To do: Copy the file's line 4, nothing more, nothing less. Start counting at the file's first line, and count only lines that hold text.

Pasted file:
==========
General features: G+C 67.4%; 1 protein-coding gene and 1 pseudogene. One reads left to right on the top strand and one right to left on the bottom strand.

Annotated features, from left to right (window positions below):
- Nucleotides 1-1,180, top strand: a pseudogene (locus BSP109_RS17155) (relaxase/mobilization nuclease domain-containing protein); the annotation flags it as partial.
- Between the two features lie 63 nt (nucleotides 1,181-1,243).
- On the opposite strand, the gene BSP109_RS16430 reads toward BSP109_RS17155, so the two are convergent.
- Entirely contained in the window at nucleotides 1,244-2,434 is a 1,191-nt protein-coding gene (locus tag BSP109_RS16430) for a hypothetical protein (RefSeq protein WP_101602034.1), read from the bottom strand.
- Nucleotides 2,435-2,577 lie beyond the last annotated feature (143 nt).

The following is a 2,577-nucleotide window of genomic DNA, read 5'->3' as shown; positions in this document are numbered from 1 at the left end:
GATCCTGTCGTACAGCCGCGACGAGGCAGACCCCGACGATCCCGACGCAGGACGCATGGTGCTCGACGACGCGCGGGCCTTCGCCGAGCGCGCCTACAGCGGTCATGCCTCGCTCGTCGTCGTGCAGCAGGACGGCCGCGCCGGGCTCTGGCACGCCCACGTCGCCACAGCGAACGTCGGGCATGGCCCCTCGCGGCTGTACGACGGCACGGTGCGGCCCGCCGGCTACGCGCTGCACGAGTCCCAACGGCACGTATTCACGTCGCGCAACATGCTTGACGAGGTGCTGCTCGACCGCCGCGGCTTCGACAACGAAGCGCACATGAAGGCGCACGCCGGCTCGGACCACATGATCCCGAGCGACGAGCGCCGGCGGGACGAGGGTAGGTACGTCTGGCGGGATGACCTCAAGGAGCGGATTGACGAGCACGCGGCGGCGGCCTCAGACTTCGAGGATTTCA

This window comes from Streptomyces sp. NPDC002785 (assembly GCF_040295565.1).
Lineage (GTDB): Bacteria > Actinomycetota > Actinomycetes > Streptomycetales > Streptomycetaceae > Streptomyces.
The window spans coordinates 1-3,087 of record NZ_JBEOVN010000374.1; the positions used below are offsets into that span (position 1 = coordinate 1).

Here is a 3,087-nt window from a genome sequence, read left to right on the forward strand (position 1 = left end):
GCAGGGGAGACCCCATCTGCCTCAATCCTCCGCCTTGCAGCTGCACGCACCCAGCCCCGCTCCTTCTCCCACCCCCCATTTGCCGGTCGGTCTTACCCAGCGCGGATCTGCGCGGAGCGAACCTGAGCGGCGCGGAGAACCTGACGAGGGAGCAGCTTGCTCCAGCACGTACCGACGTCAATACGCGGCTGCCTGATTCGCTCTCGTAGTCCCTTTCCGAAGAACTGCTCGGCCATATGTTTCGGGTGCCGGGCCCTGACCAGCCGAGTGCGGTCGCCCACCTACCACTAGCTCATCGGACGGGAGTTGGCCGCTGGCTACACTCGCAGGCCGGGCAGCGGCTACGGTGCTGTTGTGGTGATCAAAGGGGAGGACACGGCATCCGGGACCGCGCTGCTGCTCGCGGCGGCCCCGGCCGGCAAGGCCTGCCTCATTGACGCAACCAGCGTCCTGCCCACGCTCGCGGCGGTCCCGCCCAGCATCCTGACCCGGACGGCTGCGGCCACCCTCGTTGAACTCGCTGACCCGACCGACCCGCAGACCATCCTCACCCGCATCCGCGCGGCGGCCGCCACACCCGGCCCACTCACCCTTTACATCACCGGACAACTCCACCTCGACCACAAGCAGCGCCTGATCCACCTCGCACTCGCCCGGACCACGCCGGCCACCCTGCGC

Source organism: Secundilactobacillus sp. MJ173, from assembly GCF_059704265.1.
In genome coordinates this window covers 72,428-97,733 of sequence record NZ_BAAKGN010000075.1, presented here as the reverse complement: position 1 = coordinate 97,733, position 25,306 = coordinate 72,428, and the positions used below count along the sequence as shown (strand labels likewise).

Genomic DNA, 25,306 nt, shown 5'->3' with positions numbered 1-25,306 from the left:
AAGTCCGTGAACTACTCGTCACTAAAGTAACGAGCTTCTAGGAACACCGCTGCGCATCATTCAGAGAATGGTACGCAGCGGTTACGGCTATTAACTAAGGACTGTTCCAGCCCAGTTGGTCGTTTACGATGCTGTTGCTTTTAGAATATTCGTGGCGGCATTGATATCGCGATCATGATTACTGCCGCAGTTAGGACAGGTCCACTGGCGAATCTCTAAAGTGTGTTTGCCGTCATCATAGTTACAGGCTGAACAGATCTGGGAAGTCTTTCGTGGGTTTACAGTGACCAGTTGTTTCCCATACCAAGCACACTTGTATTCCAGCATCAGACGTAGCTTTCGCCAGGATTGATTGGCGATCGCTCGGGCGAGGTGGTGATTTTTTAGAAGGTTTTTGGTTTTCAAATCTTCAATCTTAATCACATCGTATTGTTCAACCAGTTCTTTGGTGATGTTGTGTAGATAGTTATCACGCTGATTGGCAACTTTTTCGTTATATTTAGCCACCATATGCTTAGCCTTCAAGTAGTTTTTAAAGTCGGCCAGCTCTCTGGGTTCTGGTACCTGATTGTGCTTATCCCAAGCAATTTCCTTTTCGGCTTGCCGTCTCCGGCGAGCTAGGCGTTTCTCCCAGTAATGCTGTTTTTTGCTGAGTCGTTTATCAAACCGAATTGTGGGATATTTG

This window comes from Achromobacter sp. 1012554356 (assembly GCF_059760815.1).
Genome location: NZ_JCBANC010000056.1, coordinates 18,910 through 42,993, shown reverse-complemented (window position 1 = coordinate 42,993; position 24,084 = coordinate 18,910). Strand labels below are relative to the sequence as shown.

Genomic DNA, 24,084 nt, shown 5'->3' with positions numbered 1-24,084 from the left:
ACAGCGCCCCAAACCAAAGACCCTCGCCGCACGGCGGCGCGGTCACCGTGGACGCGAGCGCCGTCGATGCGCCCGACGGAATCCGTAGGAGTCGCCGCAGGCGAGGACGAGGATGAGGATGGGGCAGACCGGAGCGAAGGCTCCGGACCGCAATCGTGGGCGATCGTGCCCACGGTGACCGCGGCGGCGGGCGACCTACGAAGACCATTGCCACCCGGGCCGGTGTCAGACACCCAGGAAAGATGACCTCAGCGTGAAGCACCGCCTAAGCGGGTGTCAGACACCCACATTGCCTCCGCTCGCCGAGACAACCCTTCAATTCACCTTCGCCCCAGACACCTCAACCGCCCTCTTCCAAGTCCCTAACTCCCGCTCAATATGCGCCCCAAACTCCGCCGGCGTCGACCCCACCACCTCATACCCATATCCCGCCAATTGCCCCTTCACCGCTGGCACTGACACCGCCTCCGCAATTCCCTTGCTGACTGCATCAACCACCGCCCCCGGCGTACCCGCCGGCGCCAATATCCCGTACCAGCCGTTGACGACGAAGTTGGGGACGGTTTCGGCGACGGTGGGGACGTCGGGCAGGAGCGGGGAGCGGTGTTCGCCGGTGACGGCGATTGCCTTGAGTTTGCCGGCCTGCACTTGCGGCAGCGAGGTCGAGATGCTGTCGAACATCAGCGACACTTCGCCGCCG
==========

- Between the two features lie 63 nt (nucleotides 1,181-1,243).